“…writing a couple of crazy people started getting terribly personal. The first thing I had to do when trying to find Norma Bates on paper was to forget that I’d had therapy.

Kerry Ehrin - photo by Adam Larkey, A&E“Sure, therapy is great, and it saved my life and blah, blah, blah. But getting ‘healthy’ definitely knocks a lot of the fun out of your life.

“And I missed it; the crazy, emotional, larger-than-life existence that was too big and too exhausting to fit into the real world in any productive way.

“Enter Norma Bates: the perfect vehicle for every crazy thing I’ve ever felt or done. She could be mercurial, fierce, insecure, recklessly sexual, passionately maternal, wildly brave and incredibly fragile all at once.”

Ehrin explains:

“Although my childhood was nowhere near as bleak as Norma’s, I did grow up in an environment that, along with many wonderful elements, included chaos, rage, alcohol abuse, broken hearts and the hamster wheel of hoping that it would be different because you loved the hell out of everyone in the house and wanted to fix it for them.

“I attached that to Norma and Norman.

“That feeling of being so bonded to your ally in a dysfunctional family that you might die without them. Those bonds have tremendous power and are often co-dependent.

“Co-dependence gets a lot of bad press, but it also has incredible power and larger-than-life beauty and meaning when you are on the inside of it, so much so that ‘normal,’ healthy relationships often pale in comparison.”

From her article Delving deep for Norma’s voice on ‘Bates Motel’.


Ehrin’s comment about missing the “craziness” reminds me of another artist:

Actor, novelist, script consultant, screenwriter, and performance artist Carrie Fisher has experienced depression and other mental health challenges.

“The manic end of is a lot of fun. I try to encourage people to envy my mania. A lot of it is just fantastic.”

From post: Carrie Fisher: “Mental illness is not all bad.”


Emotional self-regulation

Dr. Arutt refers to her TEDx video – “That Good Feeling of Control” – and notes the title comes from TV host Fred Rogers who wanted to teach kids how to deal with the “mad” they felt inside, and be able to decide what to do with these kinds of strong feelings, and that what he was talking about was self-regulation and affect regulation that can help us as adults, too.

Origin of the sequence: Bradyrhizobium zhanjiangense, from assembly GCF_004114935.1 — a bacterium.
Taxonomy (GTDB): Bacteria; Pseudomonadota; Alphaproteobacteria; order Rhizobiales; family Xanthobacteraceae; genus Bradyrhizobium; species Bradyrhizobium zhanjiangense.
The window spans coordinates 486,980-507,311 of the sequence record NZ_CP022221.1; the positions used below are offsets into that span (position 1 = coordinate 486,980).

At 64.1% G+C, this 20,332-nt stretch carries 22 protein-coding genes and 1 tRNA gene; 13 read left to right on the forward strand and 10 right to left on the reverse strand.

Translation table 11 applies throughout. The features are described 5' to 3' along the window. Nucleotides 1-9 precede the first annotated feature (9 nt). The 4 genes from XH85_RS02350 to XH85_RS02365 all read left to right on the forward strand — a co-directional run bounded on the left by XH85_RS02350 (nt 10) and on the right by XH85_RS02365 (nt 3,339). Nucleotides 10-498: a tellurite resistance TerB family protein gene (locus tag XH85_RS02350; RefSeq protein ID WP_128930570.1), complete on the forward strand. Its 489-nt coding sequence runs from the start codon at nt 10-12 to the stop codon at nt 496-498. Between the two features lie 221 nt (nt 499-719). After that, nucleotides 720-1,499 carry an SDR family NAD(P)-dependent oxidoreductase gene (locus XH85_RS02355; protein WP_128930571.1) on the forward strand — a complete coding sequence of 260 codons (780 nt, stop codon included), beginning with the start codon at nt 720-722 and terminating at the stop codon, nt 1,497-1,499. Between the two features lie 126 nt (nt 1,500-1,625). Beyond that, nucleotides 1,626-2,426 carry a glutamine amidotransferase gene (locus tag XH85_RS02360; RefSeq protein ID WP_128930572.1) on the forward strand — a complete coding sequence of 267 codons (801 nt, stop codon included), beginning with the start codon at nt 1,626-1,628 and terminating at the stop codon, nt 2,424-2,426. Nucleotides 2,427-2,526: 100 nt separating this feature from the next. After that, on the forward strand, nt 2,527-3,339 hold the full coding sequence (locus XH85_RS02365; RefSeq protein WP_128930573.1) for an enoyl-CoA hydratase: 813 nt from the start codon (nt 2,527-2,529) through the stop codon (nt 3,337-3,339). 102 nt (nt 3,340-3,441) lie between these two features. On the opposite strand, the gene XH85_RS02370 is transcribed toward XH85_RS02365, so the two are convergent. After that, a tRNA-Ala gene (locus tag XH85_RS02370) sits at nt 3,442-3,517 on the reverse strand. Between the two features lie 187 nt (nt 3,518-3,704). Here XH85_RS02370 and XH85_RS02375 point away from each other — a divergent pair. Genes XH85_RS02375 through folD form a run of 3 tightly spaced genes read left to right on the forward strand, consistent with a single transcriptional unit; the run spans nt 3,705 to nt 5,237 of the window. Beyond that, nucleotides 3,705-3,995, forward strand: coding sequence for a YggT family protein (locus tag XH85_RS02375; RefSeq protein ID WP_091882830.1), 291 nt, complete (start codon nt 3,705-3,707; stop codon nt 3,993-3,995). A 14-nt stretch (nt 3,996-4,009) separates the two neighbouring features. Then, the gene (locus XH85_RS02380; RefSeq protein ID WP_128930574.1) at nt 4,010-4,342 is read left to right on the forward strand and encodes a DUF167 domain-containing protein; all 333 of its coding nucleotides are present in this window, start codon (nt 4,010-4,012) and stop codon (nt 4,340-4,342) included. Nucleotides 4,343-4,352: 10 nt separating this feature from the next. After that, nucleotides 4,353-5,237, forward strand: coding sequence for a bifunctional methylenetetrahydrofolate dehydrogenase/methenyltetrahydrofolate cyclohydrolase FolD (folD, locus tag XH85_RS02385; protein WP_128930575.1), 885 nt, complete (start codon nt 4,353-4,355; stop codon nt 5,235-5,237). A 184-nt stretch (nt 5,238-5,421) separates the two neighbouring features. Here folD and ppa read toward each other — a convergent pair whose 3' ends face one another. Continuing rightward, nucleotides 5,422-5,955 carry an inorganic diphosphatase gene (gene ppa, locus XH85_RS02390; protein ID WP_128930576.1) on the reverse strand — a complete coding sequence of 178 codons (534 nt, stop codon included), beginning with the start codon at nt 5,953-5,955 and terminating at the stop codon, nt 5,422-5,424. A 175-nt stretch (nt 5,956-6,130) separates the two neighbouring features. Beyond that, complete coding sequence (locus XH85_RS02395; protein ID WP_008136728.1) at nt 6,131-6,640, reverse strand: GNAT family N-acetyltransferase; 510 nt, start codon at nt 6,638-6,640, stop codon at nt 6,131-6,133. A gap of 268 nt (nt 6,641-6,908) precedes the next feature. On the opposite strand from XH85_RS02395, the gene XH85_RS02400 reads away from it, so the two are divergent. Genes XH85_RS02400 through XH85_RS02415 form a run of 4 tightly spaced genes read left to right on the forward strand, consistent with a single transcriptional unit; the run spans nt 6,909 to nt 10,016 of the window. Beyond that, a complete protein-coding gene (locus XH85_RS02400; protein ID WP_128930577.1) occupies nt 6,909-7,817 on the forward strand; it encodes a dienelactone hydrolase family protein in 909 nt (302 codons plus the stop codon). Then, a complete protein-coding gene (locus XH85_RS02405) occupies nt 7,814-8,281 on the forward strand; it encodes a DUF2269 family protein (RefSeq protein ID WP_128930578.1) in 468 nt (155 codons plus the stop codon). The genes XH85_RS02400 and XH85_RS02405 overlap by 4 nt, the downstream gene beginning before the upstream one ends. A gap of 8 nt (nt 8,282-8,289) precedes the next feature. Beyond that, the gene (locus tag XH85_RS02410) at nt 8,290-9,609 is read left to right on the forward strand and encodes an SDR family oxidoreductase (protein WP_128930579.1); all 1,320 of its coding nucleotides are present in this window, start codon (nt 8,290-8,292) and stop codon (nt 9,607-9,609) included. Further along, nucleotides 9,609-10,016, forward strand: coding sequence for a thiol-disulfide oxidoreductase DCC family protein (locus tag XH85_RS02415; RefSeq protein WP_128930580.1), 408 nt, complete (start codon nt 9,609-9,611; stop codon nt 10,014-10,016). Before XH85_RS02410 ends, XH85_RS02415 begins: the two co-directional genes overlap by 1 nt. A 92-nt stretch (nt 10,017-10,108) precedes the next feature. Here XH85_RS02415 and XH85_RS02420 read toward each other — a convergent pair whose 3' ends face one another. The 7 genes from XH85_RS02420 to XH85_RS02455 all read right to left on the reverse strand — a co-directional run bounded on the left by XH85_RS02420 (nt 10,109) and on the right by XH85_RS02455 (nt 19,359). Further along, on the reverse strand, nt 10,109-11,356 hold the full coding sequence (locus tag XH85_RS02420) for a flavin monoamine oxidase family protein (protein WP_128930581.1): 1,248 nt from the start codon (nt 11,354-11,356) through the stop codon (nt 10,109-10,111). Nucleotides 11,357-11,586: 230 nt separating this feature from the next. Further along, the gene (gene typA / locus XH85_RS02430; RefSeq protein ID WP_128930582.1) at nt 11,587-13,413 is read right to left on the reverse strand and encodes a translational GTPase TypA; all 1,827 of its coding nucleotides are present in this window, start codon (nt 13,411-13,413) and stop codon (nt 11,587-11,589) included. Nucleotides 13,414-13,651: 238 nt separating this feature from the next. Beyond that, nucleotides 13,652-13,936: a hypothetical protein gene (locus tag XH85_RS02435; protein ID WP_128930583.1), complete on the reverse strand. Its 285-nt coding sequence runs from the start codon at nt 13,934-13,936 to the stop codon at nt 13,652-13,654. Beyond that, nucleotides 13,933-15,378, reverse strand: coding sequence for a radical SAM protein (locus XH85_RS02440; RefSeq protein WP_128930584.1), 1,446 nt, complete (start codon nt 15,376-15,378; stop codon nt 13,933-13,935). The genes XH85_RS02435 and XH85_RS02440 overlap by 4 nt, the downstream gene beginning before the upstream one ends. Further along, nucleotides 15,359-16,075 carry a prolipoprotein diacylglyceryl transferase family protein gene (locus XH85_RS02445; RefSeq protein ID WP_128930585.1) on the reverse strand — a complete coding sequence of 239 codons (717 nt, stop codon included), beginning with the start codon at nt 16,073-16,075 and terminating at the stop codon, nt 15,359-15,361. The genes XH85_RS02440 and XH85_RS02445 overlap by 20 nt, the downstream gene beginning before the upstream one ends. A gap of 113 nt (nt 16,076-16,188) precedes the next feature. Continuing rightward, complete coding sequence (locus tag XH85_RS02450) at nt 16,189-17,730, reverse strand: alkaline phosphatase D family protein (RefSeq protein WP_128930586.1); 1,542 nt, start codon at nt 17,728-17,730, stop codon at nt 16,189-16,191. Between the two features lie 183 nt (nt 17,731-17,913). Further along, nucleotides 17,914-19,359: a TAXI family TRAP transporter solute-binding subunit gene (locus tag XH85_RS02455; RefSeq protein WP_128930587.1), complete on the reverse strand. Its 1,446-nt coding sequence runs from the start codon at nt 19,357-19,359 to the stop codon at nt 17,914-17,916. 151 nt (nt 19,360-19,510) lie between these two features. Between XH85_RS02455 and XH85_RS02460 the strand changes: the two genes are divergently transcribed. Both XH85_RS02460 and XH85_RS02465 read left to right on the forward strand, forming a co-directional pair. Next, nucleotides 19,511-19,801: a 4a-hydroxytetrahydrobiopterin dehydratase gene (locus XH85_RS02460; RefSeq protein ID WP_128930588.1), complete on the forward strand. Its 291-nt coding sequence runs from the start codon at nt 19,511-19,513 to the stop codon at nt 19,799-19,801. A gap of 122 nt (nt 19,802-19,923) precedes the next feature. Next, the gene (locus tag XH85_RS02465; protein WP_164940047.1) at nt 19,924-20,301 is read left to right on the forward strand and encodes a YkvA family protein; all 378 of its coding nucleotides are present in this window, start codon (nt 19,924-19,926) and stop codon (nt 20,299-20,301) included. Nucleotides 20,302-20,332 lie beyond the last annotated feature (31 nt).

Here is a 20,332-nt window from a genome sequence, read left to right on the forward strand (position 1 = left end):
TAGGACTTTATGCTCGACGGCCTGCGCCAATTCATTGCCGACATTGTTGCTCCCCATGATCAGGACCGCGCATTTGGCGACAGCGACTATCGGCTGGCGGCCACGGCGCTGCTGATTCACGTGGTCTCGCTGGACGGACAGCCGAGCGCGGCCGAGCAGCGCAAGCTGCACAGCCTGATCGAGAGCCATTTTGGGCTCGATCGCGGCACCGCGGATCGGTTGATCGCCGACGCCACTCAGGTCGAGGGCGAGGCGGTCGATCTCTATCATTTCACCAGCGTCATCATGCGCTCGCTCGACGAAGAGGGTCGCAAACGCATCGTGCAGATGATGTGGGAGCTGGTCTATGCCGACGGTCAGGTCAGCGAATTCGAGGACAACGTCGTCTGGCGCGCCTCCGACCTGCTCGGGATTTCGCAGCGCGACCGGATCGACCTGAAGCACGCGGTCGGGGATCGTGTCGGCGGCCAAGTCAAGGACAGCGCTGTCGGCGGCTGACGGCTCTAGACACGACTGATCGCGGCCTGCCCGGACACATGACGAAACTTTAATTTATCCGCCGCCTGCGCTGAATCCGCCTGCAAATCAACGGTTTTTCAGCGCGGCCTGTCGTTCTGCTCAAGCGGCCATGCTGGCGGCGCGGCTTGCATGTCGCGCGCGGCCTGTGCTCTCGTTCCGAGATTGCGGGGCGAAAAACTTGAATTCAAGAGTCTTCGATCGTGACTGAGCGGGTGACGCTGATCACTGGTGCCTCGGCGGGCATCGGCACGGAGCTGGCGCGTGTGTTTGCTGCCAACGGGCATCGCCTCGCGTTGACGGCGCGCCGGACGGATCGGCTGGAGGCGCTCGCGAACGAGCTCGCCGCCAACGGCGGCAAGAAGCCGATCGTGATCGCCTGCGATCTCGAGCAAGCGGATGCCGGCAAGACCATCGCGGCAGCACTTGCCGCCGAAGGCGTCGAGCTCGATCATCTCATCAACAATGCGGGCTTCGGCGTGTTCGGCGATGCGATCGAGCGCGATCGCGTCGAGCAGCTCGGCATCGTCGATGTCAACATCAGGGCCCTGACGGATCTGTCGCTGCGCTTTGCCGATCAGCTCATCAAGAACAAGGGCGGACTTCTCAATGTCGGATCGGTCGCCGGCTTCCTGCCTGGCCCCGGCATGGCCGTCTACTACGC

She thinks most forms of mental illness “can be traced to some form of dysregulation, either over-control or under-control.”

[You can view the video in the post Channeling Intensity Through Creative Expression.]

Artists need to safely access challenging emotional “places”

She notes our “flaws and quirks are some of the most interesting things about us” and that when actors can be free to play and risk, and trust they can safely return from extreme states of mind, they can immerse themselves in their characters, and sublimate or channel difficult or challenging emotions, and this can be one of the great gifts of working in a creative field.

But actor Mariska Hargitay has talked about finding it hard to “shake off” some of the horrific stories she helps portray on her long-running TV show “Law and Order: Special Victims Unit.”

Dr. Arutt says something similar happens with therapists who work with victims of trauma.

Recovery from trauma

One of her areas of expertise is trauma therapy, for about twenty years. Dr. Arutt says people who have experienced trauma have had “more coming into their system than they are designed to cope with” using our hardwired fight/flight/freeze responses.

She finds that when people experience trauma and don’t understand well enough what is going on, they often feel “crazy” and don’t realize millions of others have had similar experiences.

Trauma can also lead to self-blame and very negative beliefs about the self, which can endure a lifetime if they aren’t addressed. Dr. Arutt notes that “each person’s hell is their own” and that what is traumatic for someone does not have to be just a “major” event like rape or being in a war, surviving a car crash or hurricane.